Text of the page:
Dear Michael Moore –
Lansing is dying. I went back home a couple of falls ago and noted that the intervening 15 years have not been kind to Michigan’s capital. A drive around town with my brothers saw boarded up businesses and city golf courses that looked like a weedy overgrown game preserves. The public ice skating rinks are closed and many local movie theaters are out of business. While East Lansing is still the thriving student community I remembered it to be, Lansing is strangely hushed; traffic is sparse and pedestrians are few and far between. I walked over to look at what’s left of GM while my brother was at work at Consumers Energy one day. Bordered on the north by St. Joseph Cemetery, the empty lots of the GM plant stretch for a couple of miles south-east down to Michigan Avenue. With a curious lack of irony, the city has seen fit to name its new downtown stadium “Lugnuts” which is pretty much all that remains of GM. I kicked a few of them around while wandering through the rubble and defunct railroad cars of the once-mighty factory complex.
The twin specters of decay and gentrification that currently dominate Lansing means that the auto plants and businesses that used to employ an army of workers have been shut down, and in their place have arisen the government offices and giant hospitals that are the new dynamos of the state capital’s economy. Gone is the ghetto where I lived just west of the capital and in its place towers the atlas-sized dimensions of the Hall of Justice. A whole swatch of MLK Boulevard (formerly Logan street) has been supplanted by this Orwellian building and it looms over the tree-lined boulevard of my former neighborhood like a fortress in a declining city. The sin strip running up Michigan Avenue to the state capital has been replaced by the ever-expanding Sparrow Hospital as well as the afore-mentioned gladiator-sized baseball stadium. Despite (or maybe because of) gentrification, Lansing has declined precipitously over the years and the whole city has the cheerless air of a corpse propped up at a mouldering banquet table.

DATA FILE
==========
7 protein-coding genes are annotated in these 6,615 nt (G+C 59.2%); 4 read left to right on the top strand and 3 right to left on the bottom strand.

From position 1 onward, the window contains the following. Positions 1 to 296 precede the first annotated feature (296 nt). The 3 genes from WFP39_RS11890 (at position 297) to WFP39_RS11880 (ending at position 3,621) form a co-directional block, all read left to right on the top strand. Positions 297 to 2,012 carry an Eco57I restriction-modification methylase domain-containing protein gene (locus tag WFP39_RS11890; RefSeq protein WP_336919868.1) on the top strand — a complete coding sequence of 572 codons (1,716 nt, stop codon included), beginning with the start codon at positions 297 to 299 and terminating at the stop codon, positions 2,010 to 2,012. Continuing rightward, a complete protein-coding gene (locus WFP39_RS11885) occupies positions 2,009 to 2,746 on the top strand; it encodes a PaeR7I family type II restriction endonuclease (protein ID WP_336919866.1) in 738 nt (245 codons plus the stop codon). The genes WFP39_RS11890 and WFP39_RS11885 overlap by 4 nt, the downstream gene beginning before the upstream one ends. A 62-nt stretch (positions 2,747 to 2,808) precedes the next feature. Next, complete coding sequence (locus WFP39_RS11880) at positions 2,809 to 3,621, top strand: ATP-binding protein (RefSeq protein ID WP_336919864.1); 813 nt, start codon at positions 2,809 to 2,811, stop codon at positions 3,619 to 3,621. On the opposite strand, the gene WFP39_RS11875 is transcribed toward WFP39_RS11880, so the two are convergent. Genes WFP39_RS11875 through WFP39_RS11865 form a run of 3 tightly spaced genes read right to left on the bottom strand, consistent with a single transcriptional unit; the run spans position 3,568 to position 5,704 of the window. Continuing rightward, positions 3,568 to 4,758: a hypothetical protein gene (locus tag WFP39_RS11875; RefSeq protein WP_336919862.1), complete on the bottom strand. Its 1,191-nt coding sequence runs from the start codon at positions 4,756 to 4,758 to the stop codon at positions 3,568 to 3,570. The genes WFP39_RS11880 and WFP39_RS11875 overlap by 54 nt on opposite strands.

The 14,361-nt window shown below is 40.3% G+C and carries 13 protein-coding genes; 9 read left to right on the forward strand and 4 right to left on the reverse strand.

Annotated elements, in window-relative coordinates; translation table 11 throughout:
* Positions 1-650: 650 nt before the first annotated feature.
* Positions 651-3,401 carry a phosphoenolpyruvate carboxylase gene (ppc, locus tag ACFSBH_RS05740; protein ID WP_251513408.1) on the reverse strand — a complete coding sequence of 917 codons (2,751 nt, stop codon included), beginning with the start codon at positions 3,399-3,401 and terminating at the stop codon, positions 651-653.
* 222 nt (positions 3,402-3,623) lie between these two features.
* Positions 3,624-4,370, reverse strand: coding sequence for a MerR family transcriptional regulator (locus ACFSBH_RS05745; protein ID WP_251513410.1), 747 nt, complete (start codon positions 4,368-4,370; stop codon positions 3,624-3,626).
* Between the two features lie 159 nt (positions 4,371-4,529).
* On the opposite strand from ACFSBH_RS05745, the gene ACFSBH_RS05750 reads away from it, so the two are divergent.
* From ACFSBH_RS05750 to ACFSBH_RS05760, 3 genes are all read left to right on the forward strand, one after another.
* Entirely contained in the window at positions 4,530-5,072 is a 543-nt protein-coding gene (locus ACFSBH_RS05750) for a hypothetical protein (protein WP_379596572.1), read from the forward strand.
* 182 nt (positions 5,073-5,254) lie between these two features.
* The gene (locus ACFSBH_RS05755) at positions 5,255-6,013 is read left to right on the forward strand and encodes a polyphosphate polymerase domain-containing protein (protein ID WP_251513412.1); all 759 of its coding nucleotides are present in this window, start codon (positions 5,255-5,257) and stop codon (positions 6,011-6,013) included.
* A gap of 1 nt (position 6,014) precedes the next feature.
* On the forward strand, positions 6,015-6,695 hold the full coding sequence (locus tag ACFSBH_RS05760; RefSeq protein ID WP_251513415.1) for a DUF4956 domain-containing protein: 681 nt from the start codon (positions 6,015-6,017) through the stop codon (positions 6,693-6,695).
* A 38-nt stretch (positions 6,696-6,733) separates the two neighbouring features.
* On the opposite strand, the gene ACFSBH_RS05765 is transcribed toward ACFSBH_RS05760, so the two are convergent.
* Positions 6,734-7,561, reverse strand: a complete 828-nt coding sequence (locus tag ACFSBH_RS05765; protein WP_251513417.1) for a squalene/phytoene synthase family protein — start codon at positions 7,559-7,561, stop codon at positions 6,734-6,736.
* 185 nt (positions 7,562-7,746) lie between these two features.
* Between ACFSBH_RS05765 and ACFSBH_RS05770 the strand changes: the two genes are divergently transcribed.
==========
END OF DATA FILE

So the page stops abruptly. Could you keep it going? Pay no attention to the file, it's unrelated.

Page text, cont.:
Me and my brother share a standing joke: Will the last person to leave Michigan please turn out the lights? I left Lansing in 1991 in search of gainful employment, and I’ve been wandering the lonely planet every since. I paid off my student debt to MSU working as an English teacher in Okinawa and South Korea for over 7 years and I am currently underwater with my latest student loan at the University of California, Santa Barbara.
You’ve been my hero every since the premier of Roger and Me and I remember how it made me laugh even as I sat watching my life unfold on the screen. Yet the stinging satire was a balm to my soul. Hats off to you Mr. Moore; thank you for all you hard work on behalf of us, the dispossessed of Michigan.